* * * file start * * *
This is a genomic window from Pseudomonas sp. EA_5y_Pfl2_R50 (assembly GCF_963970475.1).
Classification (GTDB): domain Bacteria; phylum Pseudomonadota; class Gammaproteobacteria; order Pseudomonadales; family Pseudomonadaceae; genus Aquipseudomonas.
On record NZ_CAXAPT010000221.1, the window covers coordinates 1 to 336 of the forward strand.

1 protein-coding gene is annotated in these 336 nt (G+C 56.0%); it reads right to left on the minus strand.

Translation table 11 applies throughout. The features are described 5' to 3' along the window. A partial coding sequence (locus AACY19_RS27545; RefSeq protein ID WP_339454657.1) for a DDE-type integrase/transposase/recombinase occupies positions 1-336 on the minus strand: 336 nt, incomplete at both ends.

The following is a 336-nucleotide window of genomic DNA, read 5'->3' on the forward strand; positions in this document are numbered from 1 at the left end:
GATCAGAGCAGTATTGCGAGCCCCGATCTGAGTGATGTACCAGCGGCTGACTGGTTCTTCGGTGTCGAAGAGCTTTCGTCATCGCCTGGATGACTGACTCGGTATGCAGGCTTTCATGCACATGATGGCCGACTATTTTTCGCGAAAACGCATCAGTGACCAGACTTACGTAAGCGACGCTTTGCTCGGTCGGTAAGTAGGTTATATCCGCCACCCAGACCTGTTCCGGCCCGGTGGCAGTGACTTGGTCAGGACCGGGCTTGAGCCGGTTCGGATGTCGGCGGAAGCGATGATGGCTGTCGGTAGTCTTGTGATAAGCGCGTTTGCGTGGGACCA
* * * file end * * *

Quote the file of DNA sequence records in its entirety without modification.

This is a genomic window from Pseudomonas sp. EA_5y_Pfl2_R50 (assembly GCF_963970475.1).
Classification (GTDB): domain Bacteria; phylum Pseudomonadota; class Gammaproteobacteria; order Pseudomonadales; family Pseudomonadaceae; genus Aquipseudomonas.
On record NZ_CAXAPT010000221.1, the window covers coordinates 1 to 336 of the forward strand.

1 protein-coding gene is annotated in these 336 nt (G+C 56.0%); it reads right to left on the minus strand.

Translation table 11 applies throughout. The features are described 5' to 3' along the window. A partial coding sequence (locus AACY19_RS27545; RefSeq protein ID WP_339454657.1) for a DDE-type integrase/transposase/recombinase occupies positions 1-336 on the minus strand: 336 nt, incomplete at both ends.

The following is a 336-nucleotide window of genomic DNA, read 5'->3' on the forward strand; positions in this document are numbered from 1 at the left end:
GATCAGAGCAGTATTGCGAGCCCCGATCTGAGTGATGTACCAGCGGCTGACTGGTTCTTCGGTGTCGAAGAGCTTTCGTCATCGCCTGGATGACTGACTCGGTATGCAGGCTTTCATGCACATGATGGCCGACTATTTTTCGCGAAAACGCATCAGTGACCAGACTTACGTAAGCGACGCTTTGCTCGGTCGGTAAGTAGGTTATATCCGCCACCCAGACCTGTTCCGGCCCGGTGGCAGTGACTTGGTCAGGACCGGGCTTGAGCCGGTTCGGATGTCGGCGGAAGCGATGATGGCTGTCGGTAGTCTTGTGATAAGCGCGTTTGCGTGGGACCA